Three men accused of having belonged to a jihadist cell which carried out a double attack that killed 16 people in Catalonia in 2017, or of having been accomplices, were sentenced, Thursday, May 27 in Spain, to sentences ranging from eight to fifty-three years in prison.
Mohamed Houli Chemlal and Driss Oukabir, tried for belonging to this cell, were sentenced respectively to fifty-three and a half years and forty-six years in prison, while the prosecution had requested forty-one years and thirty-six years to against them. In its press release, the Madrid court of national hearing, responsible in particular for terrorism cases, however specified that their effective sentence “Would not exceed twenty years”.
The court, on the other hand, followed the prosecution with regard to Said Ben Iazza, sentenced to eight years in prison for having lent a vehicle and papers to the attackers.
The first attack took place on August 17 on the famous avenue des Ramblas in Barcelona, where a ram van had charged passers-by, killing 14 people, mostly foreign tourists. In his flight, the driver had murdered another person to steal his car before fleeing. He was shot dead a few days later by the police.
A few hours after the Ramblas massacre, five other members of the cell carried out the second attack on the seafront of the small seaside resort of Cambrils, 100 kilometers further south, knocking down several people there with a vehicle before fatally stabbing a woman.
The six Moroccan perpetrators of these two attacks, which had been claimed by the Islamic State organization, had been killed by Spanish police.
200 witnesses heard during the proceedings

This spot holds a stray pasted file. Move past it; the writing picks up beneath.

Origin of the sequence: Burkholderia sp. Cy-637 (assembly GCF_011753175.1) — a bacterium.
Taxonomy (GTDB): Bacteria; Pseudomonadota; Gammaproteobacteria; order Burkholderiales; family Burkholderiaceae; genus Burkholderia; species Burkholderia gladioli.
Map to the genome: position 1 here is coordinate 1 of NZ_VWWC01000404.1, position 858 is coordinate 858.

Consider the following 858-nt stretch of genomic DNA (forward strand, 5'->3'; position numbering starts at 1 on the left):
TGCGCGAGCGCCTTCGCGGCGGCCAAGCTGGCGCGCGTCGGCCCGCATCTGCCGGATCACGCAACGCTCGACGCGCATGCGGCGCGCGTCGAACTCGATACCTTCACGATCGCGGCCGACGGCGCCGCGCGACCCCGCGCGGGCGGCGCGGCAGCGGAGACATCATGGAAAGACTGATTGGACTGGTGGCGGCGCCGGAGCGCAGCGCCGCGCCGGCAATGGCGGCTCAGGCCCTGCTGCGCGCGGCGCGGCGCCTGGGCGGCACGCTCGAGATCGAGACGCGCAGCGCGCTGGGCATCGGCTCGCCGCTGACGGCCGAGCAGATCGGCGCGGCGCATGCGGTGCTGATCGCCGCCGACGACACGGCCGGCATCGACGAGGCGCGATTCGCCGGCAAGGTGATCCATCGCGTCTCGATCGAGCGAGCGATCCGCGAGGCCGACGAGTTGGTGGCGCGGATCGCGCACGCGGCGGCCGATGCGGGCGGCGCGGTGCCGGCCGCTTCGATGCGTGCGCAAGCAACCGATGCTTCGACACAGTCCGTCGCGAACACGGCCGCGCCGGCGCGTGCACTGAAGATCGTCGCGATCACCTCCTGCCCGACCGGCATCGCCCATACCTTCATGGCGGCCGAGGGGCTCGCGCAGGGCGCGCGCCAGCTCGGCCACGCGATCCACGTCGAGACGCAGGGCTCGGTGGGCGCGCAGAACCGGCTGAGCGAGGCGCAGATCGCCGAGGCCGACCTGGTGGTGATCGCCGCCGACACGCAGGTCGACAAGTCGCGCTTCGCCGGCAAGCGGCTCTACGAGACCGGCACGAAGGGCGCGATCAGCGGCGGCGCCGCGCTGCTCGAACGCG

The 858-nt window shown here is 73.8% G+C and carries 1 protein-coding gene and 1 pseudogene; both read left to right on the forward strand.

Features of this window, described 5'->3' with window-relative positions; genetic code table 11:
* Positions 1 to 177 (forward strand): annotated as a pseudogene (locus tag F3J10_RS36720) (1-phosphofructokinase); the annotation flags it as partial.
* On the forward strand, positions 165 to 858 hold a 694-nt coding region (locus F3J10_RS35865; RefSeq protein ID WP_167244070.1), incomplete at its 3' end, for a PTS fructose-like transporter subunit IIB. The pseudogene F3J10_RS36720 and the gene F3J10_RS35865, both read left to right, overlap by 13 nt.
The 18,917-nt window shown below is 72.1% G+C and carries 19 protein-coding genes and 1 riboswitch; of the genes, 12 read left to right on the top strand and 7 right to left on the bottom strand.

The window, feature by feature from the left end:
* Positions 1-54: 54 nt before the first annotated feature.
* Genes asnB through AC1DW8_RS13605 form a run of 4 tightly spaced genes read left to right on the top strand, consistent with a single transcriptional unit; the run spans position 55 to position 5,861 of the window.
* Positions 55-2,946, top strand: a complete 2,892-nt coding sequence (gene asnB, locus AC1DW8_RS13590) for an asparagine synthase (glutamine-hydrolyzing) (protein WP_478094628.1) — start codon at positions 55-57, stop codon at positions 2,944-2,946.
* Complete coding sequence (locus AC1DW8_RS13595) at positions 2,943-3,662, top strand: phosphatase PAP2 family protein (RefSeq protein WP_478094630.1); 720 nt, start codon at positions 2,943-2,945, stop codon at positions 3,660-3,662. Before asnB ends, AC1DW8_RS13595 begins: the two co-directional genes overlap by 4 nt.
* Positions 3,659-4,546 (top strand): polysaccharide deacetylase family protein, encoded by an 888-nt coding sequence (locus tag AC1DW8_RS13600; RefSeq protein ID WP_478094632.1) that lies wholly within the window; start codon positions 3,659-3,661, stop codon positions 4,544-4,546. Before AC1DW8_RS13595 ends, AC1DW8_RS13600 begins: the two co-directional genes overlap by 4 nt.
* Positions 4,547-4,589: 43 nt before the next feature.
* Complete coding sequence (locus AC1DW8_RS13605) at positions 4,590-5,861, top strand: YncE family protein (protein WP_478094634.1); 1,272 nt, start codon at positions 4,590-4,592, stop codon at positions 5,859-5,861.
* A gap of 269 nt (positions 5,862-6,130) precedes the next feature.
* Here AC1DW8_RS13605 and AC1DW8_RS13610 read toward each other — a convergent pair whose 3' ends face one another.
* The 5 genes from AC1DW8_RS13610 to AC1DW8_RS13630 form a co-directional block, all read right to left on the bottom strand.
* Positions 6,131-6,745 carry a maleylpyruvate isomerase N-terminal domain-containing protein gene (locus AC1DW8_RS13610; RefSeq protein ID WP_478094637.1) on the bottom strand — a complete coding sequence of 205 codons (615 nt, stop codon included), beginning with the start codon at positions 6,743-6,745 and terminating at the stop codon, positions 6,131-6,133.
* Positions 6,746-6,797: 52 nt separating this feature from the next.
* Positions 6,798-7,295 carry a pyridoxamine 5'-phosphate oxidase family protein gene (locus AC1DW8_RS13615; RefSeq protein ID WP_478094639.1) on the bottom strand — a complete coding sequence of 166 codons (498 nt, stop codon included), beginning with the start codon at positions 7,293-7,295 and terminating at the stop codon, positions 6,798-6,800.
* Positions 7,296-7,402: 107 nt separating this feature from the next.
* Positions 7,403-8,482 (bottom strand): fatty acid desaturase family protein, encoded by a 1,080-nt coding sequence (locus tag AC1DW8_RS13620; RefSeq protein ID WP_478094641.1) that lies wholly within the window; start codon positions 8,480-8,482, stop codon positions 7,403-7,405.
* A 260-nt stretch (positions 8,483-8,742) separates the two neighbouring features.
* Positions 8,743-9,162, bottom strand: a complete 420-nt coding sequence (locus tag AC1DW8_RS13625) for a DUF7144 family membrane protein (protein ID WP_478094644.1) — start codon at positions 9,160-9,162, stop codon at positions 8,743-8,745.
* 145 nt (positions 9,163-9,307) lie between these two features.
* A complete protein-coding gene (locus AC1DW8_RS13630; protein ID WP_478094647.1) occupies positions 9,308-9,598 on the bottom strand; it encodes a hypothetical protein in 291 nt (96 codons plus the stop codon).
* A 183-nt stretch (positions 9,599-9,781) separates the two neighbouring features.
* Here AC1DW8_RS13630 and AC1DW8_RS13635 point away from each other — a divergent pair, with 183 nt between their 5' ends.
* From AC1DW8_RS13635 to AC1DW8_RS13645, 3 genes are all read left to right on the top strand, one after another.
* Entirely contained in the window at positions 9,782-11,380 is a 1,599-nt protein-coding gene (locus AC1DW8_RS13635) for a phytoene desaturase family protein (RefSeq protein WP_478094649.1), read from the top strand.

The national audience heard more than 200 witnesses from November 2020 to February 2021. Chilling videos of young members of the cell joking while they were making explosives had been broadcast there.
One of the most poignant testimonies of the trial was that of Javier Martinez, whose 3-year-old son died on the Ramblas. “All the feelings that we have to continue to live, to fight, are shattered on the ground” Ramblas, he had said in court.
During the investigation, Mohamed Houli Chemlal, the main accused, explained to the police that the cell’s initial plan was to carry out attacks against famous sites, notably mentioning the basilica of the Sagrada Familia, in Barcelona.
The plans for the cell had been shattered by the accidental explosion of their hideout in Alcanar, 200 kilometers south of Barcelona, where the jihadists were making explosives. The explosion, which had injured Chemlal, had precipitated the act of the group, indoctrinated, according to the prosecution, by a 44-year-old Moroccan imam, Abdelbaki Es Satty, killed in the explosion.
The van used on the Ramblas had been hired by Driss Oukabir, the brother of one of the assailants killed, who repeatedly proclaimed his innocence during the trial, claiming not to be a religious person. Assertions rejected by the court which considered that his radicalization had been visible since February 2017 and that he had joined the cell led by Abdelbaki Es Satty. Houli Chemlal, for his part, “Integral part of the terrorist cell” and participated in the purchase of explosive material, as well as in the manufacture of explosive devices, according to the court ruling.